We are really glad that the PI of the mission, Giovanna Tinetti gave a talk and was there to answer questions raised by attendees.
The meeting also gives information for people that would like to join ExoClock and it gives an overview of how ExoClock operates.
We would like to thank also Martin Crow, an active ExoClock participant and member of the BAA, who shared his experience during the meeting, his presentation was really supportive for other exoplanet observers.
You can access the presentation here, or in our YouTube channel: www.youtube.com/watch?v=2LVpcjij6oE
Recorded on Mon, 28 Sep, 18:00–20:00 (CEST) via Zoom
More than 4000 exoplanets have been discovered so far, and this number is still growing rapidly! However, we know very little about them: What are they made of? What are the conditions there? How did they form and how did they evolve? ESA’s M4 mission, Ariel, will observe spectroscopically around 1000 exoplanets to further characterise their atmospheres and try to answer these questions.
Exoplanets is one of the few fields that amateur astronomers and the public can contribute significantly, with observations with small and medium scale telescopes. I the case of Ariel, small and medium size telescope are valuable, in order to plan the observations as efficiently as possible. To achieve this, a good knowledge of the planets’ ephemerides is needed before the launch of Ariel in 2028. While ephemerides for some planets are being refined on a per-case basis, an organised effort to collectively verify or update them when necessary does not exist.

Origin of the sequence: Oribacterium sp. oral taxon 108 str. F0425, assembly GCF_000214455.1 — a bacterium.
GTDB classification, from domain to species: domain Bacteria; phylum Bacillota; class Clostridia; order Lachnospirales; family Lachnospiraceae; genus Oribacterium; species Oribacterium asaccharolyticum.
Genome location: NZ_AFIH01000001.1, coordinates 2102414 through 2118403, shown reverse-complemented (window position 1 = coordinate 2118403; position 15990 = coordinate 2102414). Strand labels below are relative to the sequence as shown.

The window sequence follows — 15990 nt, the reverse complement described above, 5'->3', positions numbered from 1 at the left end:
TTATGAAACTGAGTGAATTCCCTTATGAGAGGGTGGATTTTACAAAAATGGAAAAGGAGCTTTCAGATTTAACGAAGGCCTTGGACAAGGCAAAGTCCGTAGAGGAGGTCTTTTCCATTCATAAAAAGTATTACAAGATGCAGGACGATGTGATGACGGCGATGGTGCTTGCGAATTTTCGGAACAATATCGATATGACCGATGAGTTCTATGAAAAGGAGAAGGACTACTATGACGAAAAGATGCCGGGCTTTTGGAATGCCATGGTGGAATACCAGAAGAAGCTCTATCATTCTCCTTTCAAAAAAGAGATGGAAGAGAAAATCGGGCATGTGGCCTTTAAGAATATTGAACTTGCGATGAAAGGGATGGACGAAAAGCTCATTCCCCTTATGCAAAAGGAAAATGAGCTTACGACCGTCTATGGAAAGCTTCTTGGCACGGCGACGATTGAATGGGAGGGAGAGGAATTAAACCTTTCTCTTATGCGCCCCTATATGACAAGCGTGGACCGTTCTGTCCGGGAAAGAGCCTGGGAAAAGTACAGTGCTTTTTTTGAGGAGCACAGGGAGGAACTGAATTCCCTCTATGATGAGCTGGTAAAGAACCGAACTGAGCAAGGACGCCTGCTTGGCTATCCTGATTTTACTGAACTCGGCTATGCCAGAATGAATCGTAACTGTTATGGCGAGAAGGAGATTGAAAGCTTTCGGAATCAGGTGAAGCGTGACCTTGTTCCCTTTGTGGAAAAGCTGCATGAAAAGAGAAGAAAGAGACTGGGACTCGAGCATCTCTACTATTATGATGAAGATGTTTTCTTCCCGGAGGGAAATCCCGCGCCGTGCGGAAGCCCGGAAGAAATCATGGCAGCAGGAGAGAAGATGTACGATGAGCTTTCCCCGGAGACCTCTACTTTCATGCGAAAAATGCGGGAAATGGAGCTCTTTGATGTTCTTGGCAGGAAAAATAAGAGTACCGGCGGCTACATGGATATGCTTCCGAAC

In this session, we will present the Ariel mission and will introduce the ExoClock project, an open, integrated and interactive platform with the purpose of producing a confirmed list of ephemerides for the planets that will be observed by Ariel. The project has been developed in a manner to make the best use of all available resources: observations reported in the literature, observations from space instruments and, mainly, observations from ground-based telescopes, including both professional and amateur observatories. To facilitate inexperienced observers and at the same time achieve homogeneity in the results, we created data collection and validation protocols, educational material and easy to use interfaces, open to everyone. ExoClock was launched in September 2019 and now counts over 160 participants, mostly amateur astronomers, who’ve already observed 1200 transits for 170 exoplanets.
The session starts with Giovanna Tinetti from UCL, the Principal Investigator of the Ariel Mission, who will present the concept and the goals of the mission and continues with Athanasia Nikolaou from Sapienza who will present the prospects of Ariel for small planets. Next, Anastasia Kokori from UCL, coordinator of the ExoClock project, shares the scope and the principals of the ExoClock Project, while Martin Crow, an active ExoClock observer form the British Astronomical Association, shares his experience from observing exoplanets and participating to ExoClock. Finally, Angelos Tsiaras from UCL, coordinator of the ExoClock project, demonstrates how to analyse exoplanet observations with the dedicated, user-friendly tools developed for the project.
The Ariel mission website: www.arielmission.space
The ExoClock project website: www.exoclock.space
Educational material can be found at: www.exoworldsspies.com